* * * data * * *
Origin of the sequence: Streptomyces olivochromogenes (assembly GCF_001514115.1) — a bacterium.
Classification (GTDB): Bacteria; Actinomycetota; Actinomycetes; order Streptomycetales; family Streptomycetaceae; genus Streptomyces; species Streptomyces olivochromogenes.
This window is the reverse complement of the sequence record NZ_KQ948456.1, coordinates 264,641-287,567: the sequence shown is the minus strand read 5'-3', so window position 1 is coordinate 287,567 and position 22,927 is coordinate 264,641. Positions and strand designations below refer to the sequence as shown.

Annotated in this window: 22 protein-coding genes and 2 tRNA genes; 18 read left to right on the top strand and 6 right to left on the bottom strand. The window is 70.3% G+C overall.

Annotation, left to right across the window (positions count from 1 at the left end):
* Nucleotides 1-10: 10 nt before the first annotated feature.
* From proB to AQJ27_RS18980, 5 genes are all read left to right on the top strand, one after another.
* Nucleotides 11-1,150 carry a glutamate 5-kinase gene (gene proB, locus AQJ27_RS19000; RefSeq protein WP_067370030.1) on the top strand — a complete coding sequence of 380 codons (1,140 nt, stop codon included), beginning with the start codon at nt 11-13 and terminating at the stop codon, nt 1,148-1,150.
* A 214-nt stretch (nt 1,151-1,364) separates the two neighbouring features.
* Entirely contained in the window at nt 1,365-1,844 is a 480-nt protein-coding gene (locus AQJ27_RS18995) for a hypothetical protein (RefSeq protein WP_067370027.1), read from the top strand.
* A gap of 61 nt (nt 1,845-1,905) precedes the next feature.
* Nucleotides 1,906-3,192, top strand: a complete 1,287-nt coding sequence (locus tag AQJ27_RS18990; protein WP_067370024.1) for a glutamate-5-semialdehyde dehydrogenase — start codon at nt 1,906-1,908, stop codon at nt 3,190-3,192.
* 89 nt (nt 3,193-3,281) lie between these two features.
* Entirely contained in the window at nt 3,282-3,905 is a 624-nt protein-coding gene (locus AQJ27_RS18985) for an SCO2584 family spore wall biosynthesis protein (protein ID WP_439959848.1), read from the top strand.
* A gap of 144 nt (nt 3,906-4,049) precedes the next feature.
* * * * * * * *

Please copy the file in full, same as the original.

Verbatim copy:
Origin of the sequence: Streptomyces olivochromogenes (assembly GCF_001514115.1) — a bacterium.
Classification (GTDB): Bacteria; Actinomycetota; Actinomycetes; order Streptomycetales; family Streptomycetaceae; genus Streptomyces; species Streptomyces olivochromogenes.
This window is the reverse complement of the sequence record NZ_KQ948456.1, coordinates 264,641-287,567: the sequence shown is the minus strand read 5'-3', so window position 1 is coordinate 287,567 and position 22,927 is coordinate 264,641. Positions and strand designations below refer to the sequence as shown.

Annotated in this window: 22 protein-coding genes and 2 tRNA genes; 18 read left to right on the top strand and 6 right to left on the bottom strand. The window is 70.3% G+C overall.

Annotation, left to right across the window (positions count from 1 at the left end):
* Nucleotides 1-10: 10 nt before the first annotated feature.
* From proB to AQJ27_RS18980, 5 genes are all read left to right on the top strand, one after another.
* Nucleotides 11-1,150 carry a glutamate 5-kinase gene (gene proB, locus AQJ27_RS19000; RefSeq protein WP_067370030.1) on the top strand — a complete coding sequence of 380 codons (1,140 nt, stop codon included), beginning with the start codon at nt 11-13 and terminating at the stop codon, nt 1,148-1,150.
* A 214-nt stretch (nt 1,151-1,364) separates the two neighbouring features.
* Entirely contained in the window at nt 1,365-1,844 is a 480-nt protein-coding gene (locus AQJ27_RS18995) for a hypothetical protein (RefSeq protein WP_067370027.1), read from the top strand.
* A gap of 61 nt (nt 1,845-1,905) precedes the next feature.
* Nucleotides 1,906-3,192, top strand: a complete 1,287-nt coding sequence (locus tag AQJ27_RS18990; protein WP_067370024.1) for a glutamate-5-semialdehyde dehydrogenase — start codon at nt 1,906-1,908, stop codon at nt 3,190-3,192.
* 89 nt (nt 3,193-3,281) lie between these two features.
* Entirely contained in the window at nt 3,282-3,905 is a 624-nt protein-coding gene (locus AQJ27_RS18985) for an SCO2584 family spore wall biosynthesis protein (protein ID WP_439959848.1), read from the top strand.
* A gap of 144 nt (nt 3,906-4,049) precedes the next feature.